Because the themes of our struggles intersect, the Athabasca Chipewyan First Nation has been and will continue to keep a watchful eye on the progress of the Yinka Dene Alliance’s challenge of these massive pipelines.  It is our hope they will be successful in asserting their rights to both the corporations and the governments, then perhaps we can share in their strength challenging projects here in Northern Alberta.

#Tarsands protests grow in BC and the EU

#Tarsands protests grow in BC and the EU yet #ABvote candidates silent. What will they do to stop #oilsands destruction?

Shell Case and Claim Update

It’s been a busy and hectic couple of months and it’s about time for an update on ACFN and our case against Shell, our challenges of the two newly proposed projects and other relevant news.

The Athabasca Chipewyan First Nation will have a new website up and running in the next couple of weeks featuring maps, articles, links, and bio’s of ACFN leadership and staff.

So keep a look out at www.acfn.com!

Judicial review of Shell Leases

In 2006 and 2007 Alberta sold tar sands leases surrounding the Popular Point Reserve 201G, a reserve belonging to the Athabasca Chipewyan First Nation, for future tar sands extraction.  When leadership became aware of the sale of this land in 2008 they immediately challenged Alberta’s right to grant these leases without the consent of ACFN.  In January of 2011, Alberta courts ruled that ACFN had missed Alberta’s six month deadline for objections and the sale must stand.

The Alberta provincial court ruled that formal notice was not required given that the information was posted to a government website. They cited that ACFN offices are equipped with computers connected to the Internet and therefore ACFN should have been aware of the leases being put up for public auction at the time they were posted.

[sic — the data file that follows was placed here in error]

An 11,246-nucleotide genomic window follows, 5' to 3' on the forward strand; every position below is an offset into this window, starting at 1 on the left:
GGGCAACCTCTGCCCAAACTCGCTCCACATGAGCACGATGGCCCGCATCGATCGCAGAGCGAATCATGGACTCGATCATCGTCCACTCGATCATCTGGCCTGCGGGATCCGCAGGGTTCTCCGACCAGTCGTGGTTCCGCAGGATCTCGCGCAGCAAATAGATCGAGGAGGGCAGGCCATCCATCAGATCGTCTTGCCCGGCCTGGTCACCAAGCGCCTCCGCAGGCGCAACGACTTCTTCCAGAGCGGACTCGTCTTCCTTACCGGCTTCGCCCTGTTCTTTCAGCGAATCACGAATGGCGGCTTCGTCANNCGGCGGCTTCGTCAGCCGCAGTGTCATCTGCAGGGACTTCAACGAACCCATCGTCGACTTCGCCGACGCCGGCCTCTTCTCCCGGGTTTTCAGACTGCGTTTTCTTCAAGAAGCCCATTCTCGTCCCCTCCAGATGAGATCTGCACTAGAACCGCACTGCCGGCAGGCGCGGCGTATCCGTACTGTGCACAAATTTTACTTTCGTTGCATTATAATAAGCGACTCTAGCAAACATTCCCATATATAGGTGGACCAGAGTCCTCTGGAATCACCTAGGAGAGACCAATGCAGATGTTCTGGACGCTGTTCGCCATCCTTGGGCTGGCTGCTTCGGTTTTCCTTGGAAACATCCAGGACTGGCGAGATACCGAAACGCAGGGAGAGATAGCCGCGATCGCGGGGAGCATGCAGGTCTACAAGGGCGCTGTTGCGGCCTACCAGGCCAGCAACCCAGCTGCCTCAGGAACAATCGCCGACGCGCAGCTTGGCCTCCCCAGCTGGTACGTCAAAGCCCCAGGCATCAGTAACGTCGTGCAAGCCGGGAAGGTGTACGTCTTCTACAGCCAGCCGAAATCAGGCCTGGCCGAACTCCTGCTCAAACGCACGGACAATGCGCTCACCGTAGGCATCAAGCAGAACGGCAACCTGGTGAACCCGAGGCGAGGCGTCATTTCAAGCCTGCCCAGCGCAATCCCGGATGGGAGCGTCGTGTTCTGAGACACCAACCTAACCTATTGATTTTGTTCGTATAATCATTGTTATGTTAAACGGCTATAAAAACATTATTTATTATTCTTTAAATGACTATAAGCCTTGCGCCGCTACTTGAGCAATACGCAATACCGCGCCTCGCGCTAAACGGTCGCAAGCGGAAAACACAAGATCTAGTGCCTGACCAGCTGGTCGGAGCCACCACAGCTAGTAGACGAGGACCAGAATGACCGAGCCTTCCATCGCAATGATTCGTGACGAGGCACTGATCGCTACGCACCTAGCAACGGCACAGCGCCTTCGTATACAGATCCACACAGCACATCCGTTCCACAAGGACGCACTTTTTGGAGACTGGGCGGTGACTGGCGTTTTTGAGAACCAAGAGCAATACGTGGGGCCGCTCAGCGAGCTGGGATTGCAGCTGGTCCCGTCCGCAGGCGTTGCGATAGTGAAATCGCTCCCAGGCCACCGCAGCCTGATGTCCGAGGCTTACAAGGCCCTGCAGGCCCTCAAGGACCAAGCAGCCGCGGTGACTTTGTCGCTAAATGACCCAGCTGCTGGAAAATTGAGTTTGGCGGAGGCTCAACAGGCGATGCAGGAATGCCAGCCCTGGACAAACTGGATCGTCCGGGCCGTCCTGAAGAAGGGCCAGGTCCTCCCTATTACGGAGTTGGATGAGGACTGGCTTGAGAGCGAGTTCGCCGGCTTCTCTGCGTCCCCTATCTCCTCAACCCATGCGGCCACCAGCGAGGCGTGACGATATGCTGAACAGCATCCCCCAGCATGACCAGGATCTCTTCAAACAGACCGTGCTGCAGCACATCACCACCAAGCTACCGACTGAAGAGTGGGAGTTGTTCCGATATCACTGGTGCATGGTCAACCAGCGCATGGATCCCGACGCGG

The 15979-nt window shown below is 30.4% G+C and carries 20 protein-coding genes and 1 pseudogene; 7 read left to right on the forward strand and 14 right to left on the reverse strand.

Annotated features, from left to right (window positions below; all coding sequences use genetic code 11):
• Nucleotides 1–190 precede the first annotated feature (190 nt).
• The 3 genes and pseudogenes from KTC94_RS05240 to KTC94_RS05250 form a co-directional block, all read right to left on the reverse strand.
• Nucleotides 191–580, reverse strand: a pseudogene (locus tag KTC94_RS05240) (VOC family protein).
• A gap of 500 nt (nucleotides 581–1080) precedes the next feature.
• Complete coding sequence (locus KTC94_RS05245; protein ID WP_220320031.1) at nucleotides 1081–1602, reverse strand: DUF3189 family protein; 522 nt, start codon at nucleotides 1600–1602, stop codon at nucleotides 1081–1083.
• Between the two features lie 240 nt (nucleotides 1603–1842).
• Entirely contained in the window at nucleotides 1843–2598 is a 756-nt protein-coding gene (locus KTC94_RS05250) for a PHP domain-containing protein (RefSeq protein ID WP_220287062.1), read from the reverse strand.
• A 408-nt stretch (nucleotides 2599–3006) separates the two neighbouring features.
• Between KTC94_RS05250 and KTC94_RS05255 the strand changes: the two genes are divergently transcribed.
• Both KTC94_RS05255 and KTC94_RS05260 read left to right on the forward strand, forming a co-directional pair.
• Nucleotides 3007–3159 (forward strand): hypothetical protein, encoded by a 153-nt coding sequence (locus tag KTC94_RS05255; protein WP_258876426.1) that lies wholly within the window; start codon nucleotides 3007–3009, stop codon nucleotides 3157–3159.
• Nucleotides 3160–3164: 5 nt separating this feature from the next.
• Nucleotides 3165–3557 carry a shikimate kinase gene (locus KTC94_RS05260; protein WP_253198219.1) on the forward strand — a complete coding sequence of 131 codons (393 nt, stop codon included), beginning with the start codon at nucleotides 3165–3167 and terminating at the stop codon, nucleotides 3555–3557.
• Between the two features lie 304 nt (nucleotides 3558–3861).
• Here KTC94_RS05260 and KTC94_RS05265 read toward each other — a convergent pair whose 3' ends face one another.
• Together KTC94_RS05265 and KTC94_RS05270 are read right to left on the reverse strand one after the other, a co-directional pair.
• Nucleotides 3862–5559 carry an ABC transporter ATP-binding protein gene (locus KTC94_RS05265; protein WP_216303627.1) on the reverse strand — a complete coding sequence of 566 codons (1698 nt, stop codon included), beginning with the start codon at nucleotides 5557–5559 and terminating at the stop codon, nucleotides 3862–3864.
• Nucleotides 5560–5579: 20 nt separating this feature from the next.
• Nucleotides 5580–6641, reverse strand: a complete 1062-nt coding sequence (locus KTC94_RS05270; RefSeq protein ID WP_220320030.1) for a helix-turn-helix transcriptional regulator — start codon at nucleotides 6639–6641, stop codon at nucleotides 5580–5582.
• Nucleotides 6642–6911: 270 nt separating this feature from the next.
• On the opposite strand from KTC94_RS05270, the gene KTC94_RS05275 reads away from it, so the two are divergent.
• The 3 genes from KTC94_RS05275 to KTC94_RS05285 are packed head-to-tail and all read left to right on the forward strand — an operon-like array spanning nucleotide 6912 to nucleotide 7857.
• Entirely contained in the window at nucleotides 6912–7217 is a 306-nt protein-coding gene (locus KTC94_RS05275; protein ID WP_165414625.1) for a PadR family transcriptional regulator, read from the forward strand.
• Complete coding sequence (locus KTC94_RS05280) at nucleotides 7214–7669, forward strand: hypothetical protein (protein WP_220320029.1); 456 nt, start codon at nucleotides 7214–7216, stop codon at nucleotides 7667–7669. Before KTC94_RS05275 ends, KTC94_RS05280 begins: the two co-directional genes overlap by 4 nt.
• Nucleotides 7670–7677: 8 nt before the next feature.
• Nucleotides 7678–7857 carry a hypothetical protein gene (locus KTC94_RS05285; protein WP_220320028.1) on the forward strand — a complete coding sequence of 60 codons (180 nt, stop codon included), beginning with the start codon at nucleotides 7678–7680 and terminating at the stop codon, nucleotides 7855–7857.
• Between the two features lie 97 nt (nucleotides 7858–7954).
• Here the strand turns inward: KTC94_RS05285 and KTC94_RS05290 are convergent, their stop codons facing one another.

Between April 2008 and July 2010, 117,753 hectares of leases within ACFN traditional lands were put up for anonymous auction by the province. Bidders can use names or numbers that hide their identities.

“Imagine someone trying to expropriate your home hundreds of times a year,” said ACFN Chief Allan Adam. “Every time that happens they don’t come to your house to notify you, they just publish a note on a website and a clock starts ticking.”

ACFN leadership took the case to the Supreme Court of Canada hoping they would hear an appeal.  However, in February of this year it was announced that the Supreme Court of Canada would not hear an appeal.

“ACFN is disappointed the Supreme Court of Canada does not deem this issue of national interest and they stand by their stance that Alberta tenure system needs to be reviewed and amended to include the constitutionally protected rights of First Nations at the early stages of granting leases.”

Shell’s Newly Proposed Projects and ACFN’s Challenge

The ACFN Industry Relations Corporation  is currently working on behalf of ACFN to prepare evidence, experts and legal arguments for the Joint Review Panel (JRP) Hearing on Shell’s proposed Jackpine Mine Expansion and Pierre River Mine (PRM) Projects. The JRP Hearing is a high-level and intensive review of a proposed project conducted by the Federal and Provincial governments.

As outlined in our submission to CEAA in December of 2011, ACFN asserts that Shell’s proposed JPM and PRM projects raised issues of concern for ACFN members and could have significant impacts on ACFN members and the broader community. These include concerns about impacts to water quality and quantity, air quality, ACFN traplines, land use and impacts on wildlife such as Woodland Caribou and Wood Bison. These are just a few examples. The concerns outlined will ultimately impact ACFN’s constitutionally protected treaty rights.  The fact is, it’s getting harder and harder for ACFN members to exercise their rights and pass on their culture to their children and many of the newly proposed industrial development projects are further eroding peoples abilities to do so.